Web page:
This article throws light upon the five types of design of communication networks. The types are: 1. Y Network 2. Wheel Network 3. Chain Network 4. Circle Network 5. All Channel or Star Network.
1. Y Network:
Here A is the central person who communicates with B, C and D. It follows the formal chain of command where upward and downward communication takes place in the organisational hierarchy.
The individual, thus, communicates with both his superior and subordinates.
2. Wheel Network:
Here again, all messages flow through A, who is at the centre of the wheel. He communicates with other members of the group, while members cannot communicate with each other. This communication network is found in highly formal organisation structures where task-oriented approach to leadership is preferred to employee-oriented approach.
The superior communicates the information to subordination to subordinates while the subordinates do not communicate amongst themselves.
3. Chain Network:
Similar to Y network, chain network also follows a formal chain of command where information flows vertically upwards or downwards.
A superior and subordinate communicate with each other through vertical chain of command, both upwards and downwards. Information distortion is not likely to take place but communication system becomes time consuming.
4. Circle Network:
This network is similar to chain network except that information flows in a circular direction rather than vertical direction. A can communicate simultaneously with two persons, B and C but to communicate with D, he has to pass the messages through B or C and E.
All five persons cannot directly communicate with each other. In a circle network, the lowest level worker can communicate with the top manager. (A could be the top manager and C could be the lowest level worker). The formal claim of command is, thus, not respected in this network.
5. All Channel or Star Network:
All the members in this network communicate with each other freely and regularly.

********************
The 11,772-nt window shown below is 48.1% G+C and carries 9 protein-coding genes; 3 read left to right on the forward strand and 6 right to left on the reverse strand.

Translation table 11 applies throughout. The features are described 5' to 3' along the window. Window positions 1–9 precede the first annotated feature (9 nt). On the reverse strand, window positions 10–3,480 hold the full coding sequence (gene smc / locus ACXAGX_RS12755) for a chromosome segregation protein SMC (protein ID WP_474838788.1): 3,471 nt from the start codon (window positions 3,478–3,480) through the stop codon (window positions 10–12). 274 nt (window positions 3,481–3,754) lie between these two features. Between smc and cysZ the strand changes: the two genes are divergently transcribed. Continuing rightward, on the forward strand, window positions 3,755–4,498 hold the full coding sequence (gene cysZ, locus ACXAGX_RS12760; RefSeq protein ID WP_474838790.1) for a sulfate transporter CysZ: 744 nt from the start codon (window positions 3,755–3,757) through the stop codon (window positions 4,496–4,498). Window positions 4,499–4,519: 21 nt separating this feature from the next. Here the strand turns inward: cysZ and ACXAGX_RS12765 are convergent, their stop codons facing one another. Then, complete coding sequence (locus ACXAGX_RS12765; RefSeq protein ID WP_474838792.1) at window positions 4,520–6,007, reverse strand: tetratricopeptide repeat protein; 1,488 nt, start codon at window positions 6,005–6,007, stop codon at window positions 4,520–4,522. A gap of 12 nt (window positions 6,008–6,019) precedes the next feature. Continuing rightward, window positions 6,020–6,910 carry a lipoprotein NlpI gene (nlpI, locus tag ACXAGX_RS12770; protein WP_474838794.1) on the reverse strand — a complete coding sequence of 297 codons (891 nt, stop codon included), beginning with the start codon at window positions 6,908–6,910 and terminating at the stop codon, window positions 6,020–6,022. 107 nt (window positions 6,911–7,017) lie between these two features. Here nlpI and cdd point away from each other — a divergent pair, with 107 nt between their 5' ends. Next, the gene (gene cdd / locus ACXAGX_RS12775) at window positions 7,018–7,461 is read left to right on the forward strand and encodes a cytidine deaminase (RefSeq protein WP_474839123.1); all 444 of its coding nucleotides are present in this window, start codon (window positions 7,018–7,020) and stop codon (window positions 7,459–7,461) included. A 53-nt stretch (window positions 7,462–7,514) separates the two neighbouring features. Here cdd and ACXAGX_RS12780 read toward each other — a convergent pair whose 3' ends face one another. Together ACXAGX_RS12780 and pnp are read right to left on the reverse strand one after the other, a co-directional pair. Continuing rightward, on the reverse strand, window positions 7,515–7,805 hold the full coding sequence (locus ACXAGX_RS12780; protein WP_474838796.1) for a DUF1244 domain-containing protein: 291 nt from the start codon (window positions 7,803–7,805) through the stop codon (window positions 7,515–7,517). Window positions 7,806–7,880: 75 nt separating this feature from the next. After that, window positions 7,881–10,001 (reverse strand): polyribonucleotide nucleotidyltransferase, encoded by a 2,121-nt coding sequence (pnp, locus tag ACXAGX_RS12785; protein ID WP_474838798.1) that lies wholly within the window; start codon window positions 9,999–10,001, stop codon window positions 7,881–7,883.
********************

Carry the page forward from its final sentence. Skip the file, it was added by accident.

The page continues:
It follows the informal channel of communication and provides maximum satisfaction to members. Information flows fast, though there may be problem of coordination. There is one path of communication in single channel network for a specific position and information flows through that path only to various persons. This is usually the official path of communication where information flows ‘through proper channel’ between the superior and subordinates. All information flows through the concerned superior or subordinates only.
It has many positive attributes like:
a. Only essential information flows through this path,
b. Information is authentic and chances of miscommunication are reduced, and
c. Superiors exercise control over subordinates and hold them accountable for the information transmitted to them.
In large organisations, with too many levels, single channel network may not be feasible as geographical distances and gaps in levels can result in information distortion. Multiple channel networks are more suitable in such situations as one position can be linked to various positions.
Single channel networks are also called centralised networks and multiple channel networks are also called decentralised networks. The wheel, Y and chain networks are centralised networks as one person passes the information to others. He is called the central person. The other two networks, the circle and the star networks are decentralised networks because there is free flow of information among the members.
Efficiency of centralised and decentralised networks can be tested on the basis of following variables:
(a) Nature of task,
(b) Leader emergence,
(c) Group satisfaction,
(d) Speed of work.